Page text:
Friday, March 4, 2011
|photo of James Baldwin is from here|
And to She who speaks wisdom, whether I listen to Her or not.
One my deepest frustrations about white and male people--including myself--is our inability or unwillingness to ground our political actions in radical love. Radical politics must have a root spiritual base, because the struggles will always been more challenging than we can endure. And so we need forces beyond our individual selves to access when we are feeling or are beaten down.
|photo of Malalai Joya is from here|
|photo of Yanar Mohammed is from here|
|photo of Vandana Shiva is from here|
Sometimes I wonder if part of the pact whites and men make in order to maintain their whiteness and manhood (or whatever I, as intergender, hold in myself) is that we give up our capacity to love, deeply, radically, and in ways that will support and sustain revolutionary action. Because what I see is that we whites, for example, too often use disagreement as a way to disconnect. And there's too little love to be found in the oppressive institutions we passively and actively support.
There will always be compelling reasons to part company. And we will always have reasons to turn away from one another, in hurt, in anger, while triggered, when too tired to speak what needs to be said to move forward towards healing. But we cannot afford to not move forward, more deeply into ourselves, in community, if we are to create a movement that can resist the forces of the white Master. When we are using and holding tight to all the most anti-humane tools of the white Master, we can be sure he will continue to rule our lives and destroy the lives of those of us with fewer privileges and dominant social visibility.
In North and Central America, African American, Caribbean, Latina, Asian, and Indigenous women are systematically disappearing without regard or notice from whites and men. This gross human destruction is due, often enough, to men's and whites' violence and our refusal to join forces with Black and Brown women globally to intervene and stop the atrocities which appear in many forms.
Girls and women across ethnicity are incested, battered, raped, trafficked, and enslaved by men--of all races. Why do men, collectively, care so little about this? Is it really because men need some women to be tortured and terrorised, exploited and violated, in order to have a good life as men define it?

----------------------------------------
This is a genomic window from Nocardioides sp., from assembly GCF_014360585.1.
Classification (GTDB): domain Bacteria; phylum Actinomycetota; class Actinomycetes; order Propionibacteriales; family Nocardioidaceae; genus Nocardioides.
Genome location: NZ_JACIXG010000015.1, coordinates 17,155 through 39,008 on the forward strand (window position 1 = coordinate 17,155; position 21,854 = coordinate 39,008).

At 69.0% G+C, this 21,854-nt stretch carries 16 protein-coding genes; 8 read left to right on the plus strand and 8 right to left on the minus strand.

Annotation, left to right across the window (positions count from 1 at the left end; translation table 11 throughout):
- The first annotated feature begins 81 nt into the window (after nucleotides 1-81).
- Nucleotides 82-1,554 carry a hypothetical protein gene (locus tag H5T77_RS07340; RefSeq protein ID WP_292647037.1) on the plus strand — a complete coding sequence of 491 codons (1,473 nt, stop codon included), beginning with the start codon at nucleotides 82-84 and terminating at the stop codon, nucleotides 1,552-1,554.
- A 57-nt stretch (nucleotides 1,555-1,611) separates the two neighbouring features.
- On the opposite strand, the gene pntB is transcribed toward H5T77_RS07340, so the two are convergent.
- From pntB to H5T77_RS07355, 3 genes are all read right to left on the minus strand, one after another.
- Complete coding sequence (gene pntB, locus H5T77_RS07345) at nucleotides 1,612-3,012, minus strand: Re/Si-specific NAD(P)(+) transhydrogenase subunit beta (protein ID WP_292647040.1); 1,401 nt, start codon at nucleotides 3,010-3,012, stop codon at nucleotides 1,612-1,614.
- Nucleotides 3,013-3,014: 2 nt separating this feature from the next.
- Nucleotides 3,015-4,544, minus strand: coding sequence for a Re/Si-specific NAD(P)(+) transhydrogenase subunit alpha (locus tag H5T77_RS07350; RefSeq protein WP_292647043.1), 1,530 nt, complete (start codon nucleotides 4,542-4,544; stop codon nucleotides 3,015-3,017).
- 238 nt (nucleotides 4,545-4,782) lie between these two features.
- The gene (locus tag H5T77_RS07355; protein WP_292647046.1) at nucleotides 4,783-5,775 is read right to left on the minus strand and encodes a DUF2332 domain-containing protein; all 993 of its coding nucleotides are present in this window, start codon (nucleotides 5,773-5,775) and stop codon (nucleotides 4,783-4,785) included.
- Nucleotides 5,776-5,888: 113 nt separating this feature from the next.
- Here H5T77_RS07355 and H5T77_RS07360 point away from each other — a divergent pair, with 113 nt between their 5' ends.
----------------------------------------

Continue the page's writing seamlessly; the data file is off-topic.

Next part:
This is not to say that people of color have some God/dess-given ability to love. To survive being oppressed and abused, we often absorb society's messages about us, too often open- or close-hand delivered by our alleged loved ones--family members and people in our communities. This lack of love may be delivered with looks and tones of voice that lack compassion, care, regard, and respect. And internalised oppression and self-hatred are viciously successful means through which the oppressor maintains his rule.
But class and race privileged do make disconnection into a kind of sign of righteousness, I find. I see that in the white blogosphere, and offline also. If you're REALLY radical, you'll shut up, shut down, or shut out those who disagree with you. You'll cut people out of your life so swiftly because, well, you can afford to do so.
I know from some of the women of color in my life that this "deleting" of people is a luxury many women of color cannot afford. To cut people out is, often enough, to be entirely without support--however uneven that support is. And with no friends there is also no institutional support. In a society that is founded on your invisibility or that requires your slavery, imprisonment, destruction, or death, without human contact there isn't much else. There's no summer home with a room of one's own in which to write and gaze out at the sea. There's no police force that isn't terroristic. There's no court system that wants to see you and justice meet. Every white-man-made institution is designed to make women of color do the hardest work of all people for the benefit of the very few who do not ever have to work so hard, collectively. Exhaustion and exasperation doesn't make love easy.
So why is it that whites and men are so versed in uncompassionate action when we are disproportionately cared for and about by other people? When we have more social resources with which to take care of ourselves? When we make all kinds of pacts to stick together when challenged by women of color but not so much when we challenge each other?
Watching the news, seeing the revolutionary struggles that have been occurring with amazing bravery and compassion for one's citizens being oppressed, I am reminded of how much love is missing from the more privileged classes of people who might join forces with the most disenfranchised among us.
I'll pray to the Goddess that somehow, She will lead us to each other across difference, across disagreement, and across the divides that become chasms and mass graves most often for those of us who are neither white nor male.
|photo of Chrystos is from here|
Chrystos once said to me, after an embrace, "Make beautiful things."
Disrespect and disharmony aren't all that beautiful, are they? While honesty requires telling truths that can be unintentionally hurtful, it ought not require any willfully harmful action. Goddess help me understand the difference, with what I do and what I receive that others do.
Goddess be with me and help me through my triggered states of being. Goddess bless me, and those working for a better, more beautiful world. Goddess inform my choices about how to act towards my enemies, my friends, and all our relations.